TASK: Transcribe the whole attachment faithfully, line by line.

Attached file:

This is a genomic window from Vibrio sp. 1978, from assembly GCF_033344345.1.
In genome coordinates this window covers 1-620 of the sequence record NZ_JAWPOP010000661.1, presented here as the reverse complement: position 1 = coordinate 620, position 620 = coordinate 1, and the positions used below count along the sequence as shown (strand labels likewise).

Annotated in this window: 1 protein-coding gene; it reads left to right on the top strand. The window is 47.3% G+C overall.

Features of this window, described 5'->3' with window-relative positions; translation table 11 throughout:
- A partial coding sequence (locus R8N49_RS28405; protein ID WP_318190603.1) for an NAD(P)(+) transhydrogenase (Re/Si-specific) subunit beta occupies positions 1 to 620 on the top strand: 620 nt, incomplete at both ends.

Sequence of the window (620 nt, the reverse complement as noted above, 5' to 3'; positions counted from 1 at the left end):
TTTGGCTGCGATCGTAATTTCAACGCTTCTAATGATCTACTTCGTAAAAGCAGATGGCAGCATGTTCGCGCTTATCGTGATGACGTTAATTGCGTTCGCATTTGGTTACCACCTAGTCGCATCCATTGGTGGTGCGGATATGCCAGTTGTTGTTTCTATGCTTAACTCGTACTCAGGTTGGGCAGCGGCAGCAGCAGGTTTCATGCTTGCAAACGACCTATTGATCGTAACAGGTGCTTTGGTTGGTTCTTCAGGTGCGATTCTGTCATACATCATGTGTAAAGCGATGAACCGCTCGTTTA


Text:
This is a genomic window from Vibrio sp. 1978, from assembly GCF_033344345.1.
In genome coordinates this window covers 1-620 of the sequence record NZ_JAWPOP010000661.1, presented here as the reverse complement: position 1 = coordinate 620, position 620 = coordinate 1, and the positions used below count along the sequence as shown (strand labels likewise).

Annotated in this window: 1 protein-coding gene; it reads left to right on the top strand. The window is 47.3% G+C overall.

Features of this window, described 5'->3' with window-relative positions; translation table 11 throughout:
- A partial coding sequence (locus R8N49_RS28405; protein ID WP_318190603.1) for an NAD(P)(+) transhydrogenase (Re/Si-specific) subunit beta occupies positions 1 to 620 on the top strand: 620 nt, incomplete at both ends.

Sequence of the window (620 nt, the reverse complement as noted above, 5' to 3'; positions counted from 1 at the left end):
TTTGGCTGCGATCGTAATTTCAACGCTTCTAATGATCTACTTCGTAAAAGCAGATGGCAGCATGTTCGCGCTTATCGTGATGACGTTAATTGCGTTCGCATTTGGTTACCACCTAGTCGCATCCATTGGTGGTGCGGATATGCCAGTTGTTGTTTCTATGCTTAACTCGTACTCAGGTTGGGCAGCGGCAGCAGCAGGTTTCATGCTTGCAAACGACCTATTGATCGTAACAGGTGCTTTGGTTGGTTCTTCAGGTGCGATTCTGTCATACATCATGTGTAAAGCGATGAACCGCTCGTTTA